You want to become an actor. It may seem like a bumpy and uncertain road, filled with embarrassing group warmups and jazz hands. But people manage it every day, and so can you. If the thought of pursuing an acting career makes you cheer, then this article about the ins and outs of where to start could help you along the way. 

To be or not to be: how do you know you want to be an actor?

During secondary school and college, we are inundated with possible options for the future. There are so many subjects that it can be hard to decide where your true passions lie. How was I supposed to decide between ICT and Design Technology? Or maths and PE? (Just kidding, it was obvious I was never going to choose to throw a shotput in nylon shorts in the middle of December) 

But what if you like having cold knees and your self-esteem ripped to shreds by a sadistic PE teacher (I’m over it)? How are you supposed to know if acting is for you? It may be that you look forward to drama and music lessons more than any other. Or that you never really grew out of gathering family and friends around to watch your one-person Les Misérables extravaganza in two acts with interval. Whatever it is, often your passion for performing will make itself pretty clear without you even trying. In fact, that’s the easy bit. 


But I’m still interested in academics. I don’t want to just focus on acting!

That’s great! I was in this boat too. It’s common to feel pressured into making every decision based purely on moving towards an acting career. But I personally wasn’t ready to throw away my academic learning as early as college. I studied four non-performance subjects and it didn't hinder my drama school application process. I even developed some extra skills that have come in handy throughout my career. If I ever play a doctor, for example, I can whip out some facts from my biology A-level and wow the cast with my intimate knowledge of the human heart (not in a creepy way). If nothing else, studying other subjects may simply confirm that acting is what you want to do!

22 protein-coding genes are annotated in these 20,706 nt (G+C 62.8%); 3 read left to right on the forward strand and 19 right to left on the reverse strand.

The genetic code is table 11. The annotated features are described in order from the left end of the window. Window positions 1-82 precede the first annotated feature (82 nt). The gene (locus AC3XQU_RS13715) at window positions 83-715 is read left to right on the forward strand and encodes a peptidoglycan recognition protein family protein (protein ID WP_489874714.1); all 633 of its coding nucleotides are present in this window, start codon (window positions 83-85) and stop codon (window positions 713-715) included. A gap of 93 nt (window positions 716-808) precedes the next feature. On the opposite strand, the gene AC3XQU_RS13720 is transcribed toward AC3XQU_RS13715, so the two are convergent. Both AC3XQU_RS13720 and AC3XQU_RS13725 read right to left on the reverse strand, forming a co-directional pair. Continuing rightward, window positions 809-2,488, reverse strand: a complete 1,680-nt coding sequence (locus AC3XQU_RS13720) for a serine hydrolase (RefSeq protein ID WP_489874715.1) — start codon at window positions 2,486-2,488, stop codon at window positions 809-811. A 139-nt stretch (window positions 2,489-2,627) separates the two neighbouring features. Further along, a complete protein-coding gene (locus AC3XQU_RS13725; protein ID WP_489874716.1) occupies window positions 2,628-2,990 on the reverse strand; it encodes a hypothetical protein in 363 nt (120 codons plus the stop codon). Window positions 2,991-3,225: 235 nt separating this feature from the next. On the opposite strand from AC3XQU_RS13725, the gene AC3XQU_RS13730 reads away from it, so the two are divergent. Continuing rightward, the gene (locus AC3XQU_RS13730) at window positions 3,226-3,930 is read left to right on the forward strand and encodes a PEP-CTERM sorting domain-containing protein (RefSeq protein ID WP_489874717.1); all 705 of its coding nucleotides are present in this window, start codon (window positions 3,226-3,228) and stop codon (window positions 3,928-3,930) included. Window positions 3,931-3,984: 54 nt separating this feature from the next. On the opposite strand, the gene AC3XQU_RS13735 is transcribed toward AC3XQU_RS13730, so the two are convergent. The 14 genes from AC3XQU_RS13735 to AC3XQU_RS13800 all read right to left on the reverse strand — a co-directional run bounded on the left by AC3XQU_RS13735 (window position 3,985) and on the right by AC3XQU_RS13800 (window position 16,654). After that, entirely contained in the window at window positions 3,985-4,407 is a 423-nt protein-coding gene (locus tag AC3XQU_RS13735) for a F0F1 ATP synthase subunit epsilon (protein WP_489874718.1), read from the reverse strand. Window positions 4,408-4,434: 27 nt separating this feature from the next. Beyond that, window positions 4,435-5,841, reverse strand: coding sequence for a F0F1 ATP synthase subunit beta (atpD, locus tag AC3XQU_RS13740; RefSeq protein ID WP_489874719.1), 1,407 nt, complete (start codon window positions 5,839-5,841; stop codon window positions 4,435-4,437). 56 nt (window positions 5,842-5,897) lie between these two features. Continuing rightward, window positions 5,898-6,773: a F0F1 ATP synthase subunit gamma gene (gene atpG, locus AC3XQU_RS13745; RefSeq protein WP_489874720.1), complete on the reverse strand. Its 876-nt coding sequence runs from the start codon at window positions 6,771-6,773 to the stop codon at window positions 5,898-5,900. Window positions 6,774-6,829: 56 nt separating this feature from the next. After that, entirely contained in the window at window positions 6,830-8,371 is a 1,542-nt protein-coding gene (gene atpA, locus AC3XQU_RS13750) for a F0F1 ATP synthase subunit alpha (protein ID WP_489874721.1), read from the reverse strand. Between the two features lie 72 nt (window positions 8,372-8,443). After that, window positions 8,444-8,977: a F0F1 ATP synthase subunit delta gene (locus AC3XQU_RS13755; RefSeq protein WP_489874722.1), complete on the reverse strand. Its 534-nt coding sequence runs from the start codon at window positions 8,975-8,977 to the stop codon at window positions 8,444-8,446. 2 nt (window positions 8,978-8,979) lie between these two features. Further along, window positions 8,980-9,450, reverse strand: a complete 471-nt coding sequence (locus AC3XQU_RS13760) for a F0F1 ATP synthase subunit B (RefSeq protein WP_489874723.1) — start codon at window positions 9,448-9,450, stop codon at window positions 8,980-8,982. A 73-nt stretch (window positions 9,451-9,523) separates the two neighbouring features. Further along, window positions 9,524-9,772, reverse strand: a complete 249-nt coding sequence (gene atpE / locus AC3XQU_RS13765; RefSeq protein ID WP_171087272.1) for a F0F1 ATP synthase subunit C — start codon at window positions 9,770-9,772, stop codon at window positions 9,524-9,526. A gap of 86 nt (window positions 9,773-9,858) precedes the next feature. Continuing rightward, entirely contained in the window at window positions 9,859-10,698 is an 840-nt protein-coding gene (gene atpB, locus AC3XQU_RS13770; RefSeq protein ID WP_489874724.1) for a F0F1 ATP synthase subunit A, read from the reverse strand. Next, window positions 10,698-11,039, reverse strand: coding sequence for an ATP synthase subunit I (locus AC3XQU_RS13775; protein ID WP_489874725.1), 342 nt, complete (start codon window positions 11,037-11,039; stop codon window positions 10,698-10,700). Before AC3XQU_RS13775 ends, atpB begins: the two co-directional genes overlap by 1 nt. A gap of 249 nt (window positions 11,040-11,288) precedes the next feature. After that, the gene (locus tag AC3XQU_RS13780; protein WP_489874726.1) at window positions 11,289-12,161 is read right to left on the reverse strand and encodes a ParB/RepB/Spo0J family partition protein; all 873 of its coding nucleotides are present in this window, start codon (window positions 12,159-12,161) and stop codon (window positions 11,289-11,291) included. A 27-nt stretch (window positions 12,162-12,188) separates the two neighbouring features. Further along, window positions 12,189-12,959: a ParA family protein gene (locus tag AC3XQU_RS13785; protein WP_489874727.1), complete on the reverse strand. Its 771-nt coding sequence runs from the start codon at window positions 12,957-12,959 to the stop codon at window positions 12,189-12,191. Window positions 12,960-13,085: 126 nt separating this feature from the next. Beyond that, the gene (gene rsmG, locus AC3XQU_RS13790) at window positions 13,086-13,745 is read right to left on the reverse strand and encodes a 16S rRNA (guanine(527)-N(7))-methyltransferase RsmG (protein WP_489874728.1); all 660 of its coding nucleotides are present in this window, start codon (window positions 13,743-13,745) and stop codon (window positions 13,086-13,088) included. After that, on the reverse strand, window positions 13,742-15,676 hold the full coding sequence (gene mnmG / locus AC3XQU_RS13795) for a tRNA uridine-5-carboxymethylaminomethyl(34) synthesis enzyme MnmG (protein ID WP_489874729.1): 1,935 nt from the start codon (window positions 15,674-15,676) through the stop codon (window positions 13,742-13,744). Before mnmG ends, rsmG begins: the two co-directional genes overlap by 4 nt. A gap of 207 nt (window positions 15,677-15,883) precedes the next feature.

But I’m only interested in acting!

That’s great too! It can be very helpful to be so clear on what you want to do. Not everyone is so lucky. It may be that your 100% certainty will propel you forward into becoming an actor. Every step you take into further education can be towards achieving this goal. There are many options for education in performance before you even reach university or drama school age for those people who are ready to go all in right away. 

How do I choose a school that’s right for me?

So, you’re ready to start your journey towards becoming an actor and now you want to choose a drama school or university course. It is worth pointing out here that drama school isn’t the only way to become an actor. In fact, many great and well-known performers didn’t train. While I can only speak from my own experience, it’s good to know that there are other options if you don’t think drama school is for you. 

If it is though...

Finding a drama school can be a daunting process but it doesn’t have to be scary. First, you need to decide what kind of performance you are interested in. Are you a straight actor? Interested in musical theatre? Courses are specific to these types and what they offer will always be made clear on their websites. There is a lot to choose from and many are available through UCAS and CUKAS. 

Many schools offer open days to help you understand what they’re about. These are helpful because you’ll be shown what the course offers while also gaining a feel for the vibe and the type of people who attend to see if it’s the right place for you. 

You can also gain a lot of this information from the audition itself. 

What is the audition process like?

The audition! Daunting in theory, exciting in practice - if you let it be! For many of the auditions you do have to pay a fee (boo) but many offer bursaries (yay). Once you apply for an audition, you will be told what to expect on the day and what to prepare. 

Never had to prepare audition material before? Don’t fret! Here are some things to look out for: